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Peter G. Angelos, Owner of the Baltimore Orioles, Dies at 94

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Peter G. Angelos, the longtime owner of the Baltimore Orioles who built a fortune as a class-action lawyer, died on Saturday. He was 94.

His death was confirmed in a statement from his family that was posted on the team’s social media account, which said that Mr. Angelos had “passed away quietly.” No cause was given, though the statement acknowledged that he had been ill for several years.

Mr. Angelos’s death came as his family awaited approval by Major League Baseball owners to sell the team — valued, along with its assets, at $1.725 billion, according to The Baltimore Sun — to David Rubenstein, the president of Inner Harbor Sports.

The sale was approved on March 20 by the Maryland Stadium Authority board, which was required under the terms of the team’s lease for ownership to be transferred.

As the owner of the Orioles, Mr. Angelos, who grew up in Baltimore, endeared himself to fans by investing in free agents to bolster the team.

“Peter Angelos was a true Baltimorean,” Brandon M. Scott, the city’s mayor, said on social media. “His impact on Baltimore & Baltimoreans will live for generations.”

In recent years, as Mr. Angelos’s health declined, decision-making about the team’s prospects fell to his family.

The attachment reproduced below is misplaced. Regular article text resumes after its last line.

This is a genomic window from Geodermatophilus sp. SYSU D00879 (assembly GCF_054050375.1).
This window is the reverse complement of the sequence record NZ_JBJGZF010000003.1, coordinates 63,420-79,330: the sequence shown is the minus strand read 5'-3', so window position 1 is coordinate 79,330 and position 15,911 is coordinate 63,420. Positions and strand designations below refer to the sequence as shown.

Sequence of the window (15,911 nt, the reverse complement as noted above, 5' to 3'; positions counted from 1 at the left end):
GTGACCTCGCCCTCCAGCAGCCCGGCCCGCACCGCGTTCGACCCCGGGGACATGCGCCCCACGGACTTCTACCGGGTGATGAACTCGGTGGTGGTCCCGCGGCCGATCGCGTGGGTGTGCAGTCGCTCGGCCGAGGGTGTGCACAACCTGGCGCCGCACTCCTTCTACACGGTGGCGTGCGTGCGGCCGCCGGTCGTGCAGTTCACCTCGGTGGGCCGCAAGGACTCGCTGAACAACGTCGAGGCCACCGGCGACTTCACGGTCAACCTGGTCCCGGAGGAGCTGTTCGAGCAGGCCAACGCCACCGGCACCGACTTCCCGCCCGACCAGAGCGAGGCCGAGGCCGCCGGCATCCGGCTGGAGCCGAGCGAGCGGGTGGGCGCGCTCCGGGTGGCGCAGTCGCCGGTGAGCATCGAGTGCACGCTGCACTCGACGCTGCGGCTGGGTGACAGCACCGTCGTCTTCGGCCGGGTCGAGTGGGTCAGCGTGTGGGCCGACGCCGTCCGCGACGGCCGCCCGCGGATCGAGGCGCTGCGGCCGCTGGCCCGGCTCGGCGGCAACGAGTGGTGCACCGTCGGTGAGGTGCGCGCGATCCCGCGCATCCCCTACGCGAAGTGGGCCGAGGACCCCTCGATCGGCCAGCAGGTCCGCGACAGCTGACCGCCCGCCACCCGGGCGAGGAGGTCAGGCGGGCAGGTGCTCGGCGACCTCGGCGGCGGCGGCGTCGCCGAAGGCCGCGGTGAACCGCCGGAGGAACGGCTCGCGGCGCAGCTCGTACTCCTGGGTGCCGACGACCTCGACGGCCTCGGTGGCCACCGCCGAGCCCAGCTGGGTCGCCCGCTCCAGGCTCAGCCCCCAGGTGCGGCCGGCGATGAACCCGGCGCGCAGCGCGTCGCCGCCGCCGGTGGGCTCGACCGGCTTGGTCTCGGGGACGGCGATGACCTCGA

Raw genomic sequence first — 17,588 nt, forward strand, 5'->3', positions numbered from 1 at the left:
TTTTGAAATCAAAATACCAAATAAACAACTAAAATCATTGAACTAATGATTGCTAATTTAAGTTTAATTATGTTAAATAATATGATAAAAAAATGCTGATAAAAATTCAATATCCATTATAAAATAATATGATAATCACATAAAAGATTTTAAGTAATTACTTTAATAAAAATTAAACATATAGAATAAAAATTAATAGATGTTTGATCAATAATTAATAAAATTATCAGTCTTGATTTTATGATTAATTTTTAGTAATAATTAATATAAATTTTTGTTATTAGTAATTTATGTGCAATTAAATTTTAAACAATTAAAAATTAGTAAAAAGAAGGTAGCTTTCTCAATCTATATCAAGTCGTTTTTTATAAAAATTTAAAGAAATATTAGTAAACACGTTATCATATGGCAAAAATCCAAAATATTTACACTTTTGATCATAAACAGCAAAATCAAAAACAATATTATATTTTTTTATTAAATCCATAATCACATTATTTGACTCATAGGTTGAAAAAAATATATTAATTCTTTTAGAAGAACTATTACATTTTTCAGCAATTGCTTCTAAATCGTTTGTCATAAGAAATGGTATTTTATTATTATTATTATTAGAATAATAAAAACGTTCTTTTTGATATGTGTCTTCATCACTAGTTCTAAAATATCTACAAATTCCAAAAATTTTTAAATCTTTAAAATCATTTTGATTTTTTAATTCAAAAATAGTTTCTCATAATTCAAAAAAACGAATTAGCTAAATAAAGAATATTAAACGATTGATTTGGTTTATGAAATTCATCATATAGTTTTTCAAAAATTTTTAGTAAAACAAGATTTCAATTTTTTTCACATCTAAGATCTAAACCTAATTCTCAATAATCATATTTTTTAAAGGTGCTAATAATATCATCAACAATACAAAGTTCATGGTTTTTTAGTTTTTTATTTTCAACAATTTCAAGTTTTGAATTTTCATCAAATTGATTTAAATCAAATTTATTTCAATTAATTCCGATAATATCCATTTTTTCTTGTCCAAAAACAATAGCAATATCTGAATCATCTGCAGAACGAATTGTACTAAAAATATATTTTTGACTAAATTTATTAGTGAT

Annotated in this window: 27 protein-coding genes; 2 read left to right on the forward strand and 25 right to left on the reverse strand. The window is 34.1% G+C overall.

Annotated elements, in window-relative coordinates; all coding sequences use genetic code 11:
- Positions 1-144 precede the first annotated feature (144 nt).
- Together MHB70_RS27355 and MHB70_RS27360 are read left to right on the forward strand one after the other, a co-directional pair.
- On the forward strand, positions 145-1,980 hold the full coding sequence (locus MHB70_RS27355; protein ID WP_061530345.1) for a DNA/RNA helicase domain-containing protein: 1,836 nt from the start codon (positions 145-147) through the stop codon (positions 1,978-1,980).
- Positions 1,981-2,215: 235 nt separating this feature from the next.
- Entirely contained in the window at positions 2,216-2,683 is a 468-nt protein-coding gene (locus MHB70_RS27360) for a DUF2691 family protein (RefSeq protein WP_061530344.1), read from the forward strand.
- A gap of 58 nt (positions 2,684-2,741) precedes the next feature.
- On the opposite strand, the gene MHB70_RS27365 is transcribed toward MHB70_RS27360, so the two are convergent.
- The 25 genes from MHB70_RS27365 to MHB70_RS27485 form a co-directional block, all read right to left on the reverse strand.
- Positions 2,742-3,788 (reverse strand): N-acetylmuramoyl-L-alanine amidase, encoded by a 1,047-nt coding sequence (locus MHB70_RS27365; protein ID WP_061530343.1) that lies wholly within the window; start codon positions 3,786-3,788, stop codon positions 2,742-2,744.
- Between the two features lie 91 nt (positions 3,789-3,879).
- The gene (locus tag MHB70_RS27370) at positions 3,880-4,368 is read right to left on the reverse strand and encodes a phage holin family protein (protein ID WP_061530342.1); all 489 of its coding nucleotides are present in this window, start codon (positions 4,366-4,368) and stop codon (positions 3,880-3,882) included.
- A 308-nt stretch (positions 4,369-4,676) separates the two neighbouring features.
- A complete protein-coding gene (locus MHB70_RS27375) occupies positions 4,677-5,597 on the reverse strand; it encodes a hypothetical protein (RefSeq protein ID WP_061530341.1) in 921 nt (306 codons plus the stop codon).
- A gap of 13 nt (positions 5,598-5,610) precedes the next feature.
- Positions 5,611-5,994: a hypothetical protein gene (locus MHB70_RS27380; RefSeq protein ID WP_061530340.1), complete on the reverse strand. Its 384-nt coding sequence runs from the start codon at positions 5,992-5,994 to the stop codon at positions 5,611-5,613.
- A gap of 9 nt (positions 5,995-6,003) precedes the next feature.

A shrewd owner and businessman, Mr. Angelos began to make a name for himself in Baltimore as a member of the City Council from 1959-63, before making an unsuccessful bid for mayor.

He went on to focus on law, and, during the 1980s, he worked on a class-action lawsuit put forward by steel and shipyard workers who claimed to have suffered from mesothelioma, a form of cancer linked to exposure to asbestos.

The case was settled in the 1990s for more than $1 billion, according to The Washington Post.

Mr. Angelos used some of his earnings to then buy the Orioles in 1993 for $173 million, which at the time was the highest amount ever paid for a professional sports team in the United States.

The core motivation to purchase the club, according to his website, was “so the team could stay in Baltimore and once again enjoy local ownership.”

Throughout his tenure, Mr. Angelos oversaw some of the lowest moments in the franchise’s history, including a stretch of 14 consecutive losing seasons.

But there were also moments of optimism and sound judgment; for instance, Mr. Angelos urged the manager Buck Showalter to join the team in 2010, and, in 2012, the Orioles made a playoff run.

Mr. Angelos could be known to spend freely to keep talent within the ball club, which garnered respect and paid some dividends. In 2014, the Orioles won the American League East for the first time in 17 years.

George Angelos was born in Pittsburgh on July 4, 1929, to Greek immigrants, according to an ESPN profile. After Mr. Angelos recovered from appendicitis at a young age, his mother changed his name to Peter, dedicating his soul to the Virgin Mary.

He graduated from Eastern College of Commerce and Law and the University of Baltimore School of Law, according to his firm’s website. Throughout his career, he worked on lawsuits that successfully recovered billions of dollars from the tobacco industry.

His father owned a tavern, and he instilled in his son a work ethic that lasted throughout his life.

“He never took a vacation, and I’ve taken only a few in my life,” Mr. Angelos, referring to his father, told The Los Angeles Times in 1995. “What do I do? I do what my old man did. I work.”



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